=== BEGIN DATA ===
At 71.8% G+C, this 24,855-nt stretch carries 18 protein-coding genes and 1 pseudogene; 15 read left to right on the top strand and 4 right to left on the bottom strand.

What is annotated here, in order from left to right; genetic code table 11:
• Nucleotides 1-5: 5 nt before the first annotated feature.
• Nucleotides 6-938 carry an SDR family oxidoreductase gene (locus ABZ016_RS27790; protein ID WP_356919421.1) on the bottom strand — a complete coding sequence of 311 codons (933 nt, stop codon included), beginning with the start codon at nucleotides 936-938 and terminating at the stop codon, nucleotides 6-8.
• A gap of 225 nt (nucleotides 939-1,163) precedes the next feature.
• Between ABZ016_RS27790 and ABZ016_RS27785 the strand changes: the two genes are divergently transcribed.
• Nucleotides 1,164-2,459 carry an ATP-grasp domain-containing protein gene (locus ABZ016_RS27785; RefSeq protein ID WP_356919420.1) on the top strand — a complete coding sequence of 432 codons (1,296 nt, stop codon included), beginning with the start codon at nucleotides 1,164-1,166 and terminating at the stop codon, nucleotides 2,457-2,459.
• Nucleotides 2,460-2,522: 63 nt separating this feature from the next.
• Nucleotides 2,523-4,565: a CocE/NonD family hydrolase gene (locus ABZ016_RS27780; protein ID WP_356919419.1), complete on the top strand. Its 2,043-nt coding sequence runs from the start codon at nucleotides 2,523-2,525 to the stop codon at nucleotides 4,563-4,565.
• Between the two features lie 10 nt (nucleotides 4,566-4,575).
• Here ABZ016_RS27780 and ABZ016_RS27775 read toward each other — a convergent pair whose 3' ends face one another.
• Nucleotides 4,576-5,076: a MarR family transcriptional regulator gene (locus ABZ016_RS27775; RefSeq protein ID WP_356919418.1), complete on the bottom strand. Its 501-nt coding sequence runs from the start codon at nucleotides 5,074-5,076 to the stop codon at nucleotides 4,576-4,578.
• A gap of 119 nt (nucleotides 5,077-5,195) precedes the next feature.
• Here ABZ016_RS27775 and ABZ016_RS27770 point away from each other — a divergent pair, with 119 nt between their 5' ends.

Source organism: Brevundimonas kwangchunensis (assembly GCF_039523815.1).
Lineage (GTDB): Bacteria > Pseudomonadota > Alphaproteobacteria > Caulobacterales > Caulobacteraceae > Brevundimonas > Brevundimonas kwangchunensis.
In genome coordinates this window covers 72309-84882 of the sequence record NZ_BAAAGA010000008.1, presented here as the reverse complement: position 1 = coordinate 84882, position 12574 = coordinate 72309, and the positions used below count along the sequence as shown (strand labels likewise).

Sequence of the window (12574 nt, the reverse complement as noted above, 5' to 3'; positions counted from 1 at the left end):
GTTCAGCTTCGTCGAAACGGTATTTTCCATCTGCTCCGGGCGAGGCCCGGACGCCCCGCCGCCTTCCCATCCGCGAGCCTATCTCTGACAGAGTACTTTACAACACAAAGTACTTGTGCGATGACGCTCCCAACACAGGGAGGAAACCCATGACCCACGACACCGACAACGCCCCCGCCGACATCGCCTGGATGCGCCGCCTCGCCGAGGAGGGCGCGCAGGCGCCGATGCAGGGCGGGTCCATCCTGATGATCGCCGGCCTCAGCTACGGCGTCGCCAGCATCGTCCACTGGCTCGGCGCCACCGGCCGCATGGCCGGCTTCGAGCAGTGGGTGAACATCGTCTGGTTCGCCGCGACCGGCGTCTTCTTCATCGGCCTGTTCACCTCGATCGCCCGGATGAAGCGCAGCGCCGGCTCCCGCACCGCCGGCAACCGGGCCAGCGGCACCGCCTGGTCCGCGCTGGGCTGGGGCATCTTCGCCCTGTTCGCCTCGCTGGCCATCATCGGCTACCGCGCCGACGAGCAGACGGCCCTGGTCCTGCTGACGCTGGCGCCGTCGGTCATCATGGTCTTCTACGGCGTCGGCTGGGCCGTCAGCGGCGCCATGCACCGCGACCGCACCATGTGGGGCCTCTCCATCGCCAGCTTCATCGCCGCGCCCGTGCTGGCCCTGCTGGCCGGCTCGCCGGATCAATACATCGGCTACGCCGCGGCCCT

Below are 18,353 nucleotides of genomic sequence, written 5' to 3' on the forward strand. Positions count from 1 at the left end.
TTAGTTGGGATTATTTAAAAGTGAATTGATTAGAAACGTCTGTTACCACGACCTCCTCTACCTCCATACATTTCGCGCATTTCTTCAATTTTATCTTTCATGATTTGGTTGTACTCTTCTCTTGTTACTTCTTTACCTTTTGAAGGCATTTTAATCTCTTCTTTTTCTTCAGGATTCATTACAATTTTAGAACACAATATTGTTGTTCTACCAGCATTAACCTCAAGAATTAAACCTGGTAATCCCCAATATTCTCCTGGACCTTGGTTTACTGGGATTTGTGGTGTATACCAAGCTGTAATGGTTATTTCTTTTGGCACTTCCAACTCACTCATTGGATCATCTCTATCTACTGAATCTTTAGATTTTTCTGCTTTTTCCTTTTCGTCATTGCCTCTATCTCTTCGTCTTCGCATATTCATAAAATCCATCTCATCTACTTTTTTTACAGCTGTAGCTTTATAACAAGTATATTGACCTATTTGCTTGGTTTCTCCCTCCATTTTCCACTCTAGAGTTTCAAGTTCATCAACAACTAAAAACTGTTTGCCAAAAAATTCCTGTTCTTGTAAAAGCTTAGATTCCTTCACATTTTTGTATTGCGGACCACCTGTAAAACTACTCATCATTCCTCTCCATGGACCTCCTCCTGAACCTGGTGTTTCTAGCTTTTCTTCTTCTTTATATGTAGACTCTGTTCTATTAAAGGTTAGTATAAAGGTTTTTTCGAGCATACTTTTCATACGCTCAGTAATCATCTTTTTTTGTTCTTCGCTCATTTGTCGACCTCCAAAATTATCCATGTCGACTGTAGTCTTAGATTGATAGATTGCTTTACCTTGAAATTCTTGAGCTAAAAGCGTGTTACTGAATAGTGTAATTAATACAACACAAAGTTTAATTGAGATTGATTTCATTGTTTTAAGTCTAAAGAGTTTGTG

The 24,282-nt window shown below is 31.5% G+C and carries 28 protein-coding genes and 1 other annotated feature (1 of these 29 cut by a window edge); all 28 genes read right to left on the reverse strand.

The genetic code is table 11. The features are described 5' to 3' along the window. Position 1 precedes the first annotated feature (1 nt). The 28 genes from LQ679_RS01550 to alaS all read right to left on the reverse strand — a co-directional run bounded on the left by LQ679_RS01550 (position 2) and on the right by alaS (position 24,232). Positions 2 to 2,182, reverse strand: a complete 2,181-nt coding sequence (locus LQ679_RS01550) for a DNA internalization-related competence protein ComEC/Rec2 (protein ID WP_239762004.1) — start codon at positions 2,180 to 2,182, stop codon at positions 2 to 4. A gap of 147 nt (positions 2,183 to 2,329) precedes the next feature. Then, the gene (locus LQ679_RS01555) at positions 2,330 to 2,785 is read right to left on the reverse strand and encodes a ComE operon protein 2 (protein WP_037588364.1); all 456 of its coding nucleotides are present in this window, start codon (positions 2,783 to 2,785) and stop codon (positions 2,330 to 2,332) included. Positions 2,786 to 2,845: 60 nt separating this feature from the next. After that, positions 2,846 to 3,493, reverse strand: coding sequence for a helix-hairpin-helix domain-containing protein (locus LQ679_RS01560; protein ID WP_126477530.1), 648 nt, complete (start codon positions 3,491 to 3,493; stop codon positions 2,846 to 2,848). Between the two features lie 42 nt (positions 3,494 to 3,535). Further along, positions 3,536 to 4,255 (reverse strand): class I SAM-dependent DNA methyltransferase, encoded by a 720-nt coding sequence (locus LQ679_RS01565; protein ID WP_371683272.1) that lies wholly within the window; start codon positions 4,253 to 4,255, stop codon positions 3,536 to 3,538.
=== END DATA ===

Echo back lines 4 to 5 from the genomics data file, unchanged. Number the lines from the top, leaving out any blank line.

• Nucleotides 6-938 carry an SDR family oxidoreductase gene (locus ABZ016_RS27790; protein ID WP_356919421.1) on the bottom strand — a complete coding sequence of 311 codons (933 nt, stop codon included), beginning with the start codon at nucleotides 936-938 and terminating at the stop codon, nucleotides 6-8.
• A gap of 225 nt (nucleotides 939-1,163) precedes the next feature.